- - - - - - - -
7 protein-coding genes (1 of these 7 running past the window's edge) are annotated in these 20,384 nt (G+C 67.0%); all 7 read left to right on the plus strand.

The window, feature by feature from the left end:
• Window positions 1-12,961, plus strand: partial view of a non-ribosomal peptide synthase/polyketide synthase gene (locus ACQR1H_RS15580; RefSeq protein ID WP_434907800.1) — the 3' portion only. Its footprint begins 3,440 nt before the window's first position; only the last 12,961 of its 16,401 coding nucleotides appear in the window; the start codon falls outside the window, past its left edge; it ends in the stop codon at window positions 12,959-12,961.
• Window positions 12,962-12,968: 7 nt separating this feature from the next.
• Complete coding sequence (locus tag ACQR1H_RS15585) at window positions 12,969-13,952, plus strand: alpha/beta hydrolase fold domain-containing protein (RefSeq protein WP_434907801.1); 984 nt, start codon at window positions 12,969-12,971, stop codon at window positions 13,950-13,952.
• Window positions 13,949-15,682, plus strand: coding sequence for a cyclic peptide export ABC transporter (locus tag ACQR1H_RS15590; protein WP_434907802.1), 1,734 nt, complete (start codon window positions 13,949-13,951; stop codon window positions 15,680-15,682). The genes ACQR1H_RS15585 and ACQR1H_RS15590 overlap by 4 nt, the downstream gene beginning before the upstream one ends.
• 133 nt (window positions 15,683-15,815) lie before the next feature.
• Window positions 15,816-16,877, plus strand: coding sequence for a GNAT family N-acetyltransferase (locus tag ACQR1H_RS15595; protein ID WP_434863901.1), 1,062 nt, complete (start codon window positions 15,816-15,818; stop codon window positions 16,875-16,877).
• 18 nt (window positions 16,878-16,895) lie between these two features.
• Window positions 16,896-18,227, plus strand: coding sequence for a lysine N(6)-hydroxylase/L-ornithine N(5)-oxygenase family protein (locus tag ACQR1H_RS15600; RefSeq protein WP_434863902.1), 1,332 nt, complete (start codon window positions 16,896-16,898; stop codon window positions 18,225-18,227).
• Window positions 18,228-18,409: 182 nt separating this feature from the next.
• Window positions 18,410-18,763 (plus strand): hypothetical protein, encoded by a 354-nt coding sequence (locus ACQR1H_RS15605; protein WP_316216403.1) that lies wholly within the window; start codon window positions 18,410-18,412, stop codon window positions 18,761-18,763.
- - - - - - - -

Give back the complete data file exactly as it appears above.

7 protein-coding genes (1 of these 7 running past the window's edge) are annotated in these 20,384 nt (G+C 67.0%); all 7 read left to right on the plus strand.

The window, feature by feature from the left end:
• Window positions 1-12,961, plus strand: partial view of a non-ribosomal peptide synthase/polyketide synthase gene (locus ACQR1H_RS15580; RefSeq protein ID WP_434907800.1) — the 3' portion only. Its footprint begins 3,440 nt before the window's first position; only the last 12,961 of its 16,401 coding nucleotides appear in the window; the start codon falls outside the window, past its left edge; it ends in the stop codon at window positions 12,959-12,961.
• Window positions 12,962-12,968: 7 nt separating this feature from the next.
• Complete coding sequence (locus tag ACQR1H_RS15585) at window positions 12,969-13,952, plus strand: alpha/beta hydrolase fold domain-containing protein (RefSeq protein WP_434907801.1); 984 nt, start codon at window positions 12,969-12,971, stop codon at window positions 13,950-13,952.
• Window positions 13,949-15,682, plus strand: coding sequence for a cyclic peptide export ABC transporter (locus tag ACQR1H_RS15590; protein WP_434907802.1), 1,734 nt, complete (start codon window positions 13,949-13,951; stop codon window positions 15,680-15,682). The genes ACQR1H_RS15585 and ACQR1H_RS15590 overlap by 4 nt, the downstream gene beginning before the upstream one ends.
• 133 nt (window positions 15,683-15,815) lie before the next feature.
• Window positions 15,816-16,877, plus strand: coding sequence for a GNAT family N-acetyltransferase (locus tag ACQR1H_RS15595; protein ID WP_434863901.1), 1,062 nt, complete (start codon window positions 15,816-15,818; stop codon window positions 16,875-16,877).
• 18 nt (window positions 16,878-16,895) lie between these two features.
• Window positions 16,896-18,227, plus strand: coding sequence for a lysine N(6)-hydroxylase/L-ornithine N(5)-oxygenase family protein (locus tag ACQR1H_RS15600; RefSeq protein WP_434863902.1), 1,332 nt, complete (start codon window positions 16,896-16,898; stop codon window positions 18,225-18,227).
• Window positions 18,228-18,409: 182 nt separating this feature from the next.
• Window positions 18,410-18,763 (plus strand): hypothetical protein, encoded by a 354-nt coding sequence (locus ACQR1H_RS15605; protein WP_316216403.1) that lies wholly within the window; start codon window positions 18,410-18,412, stop codon window positions 18,761-18,763.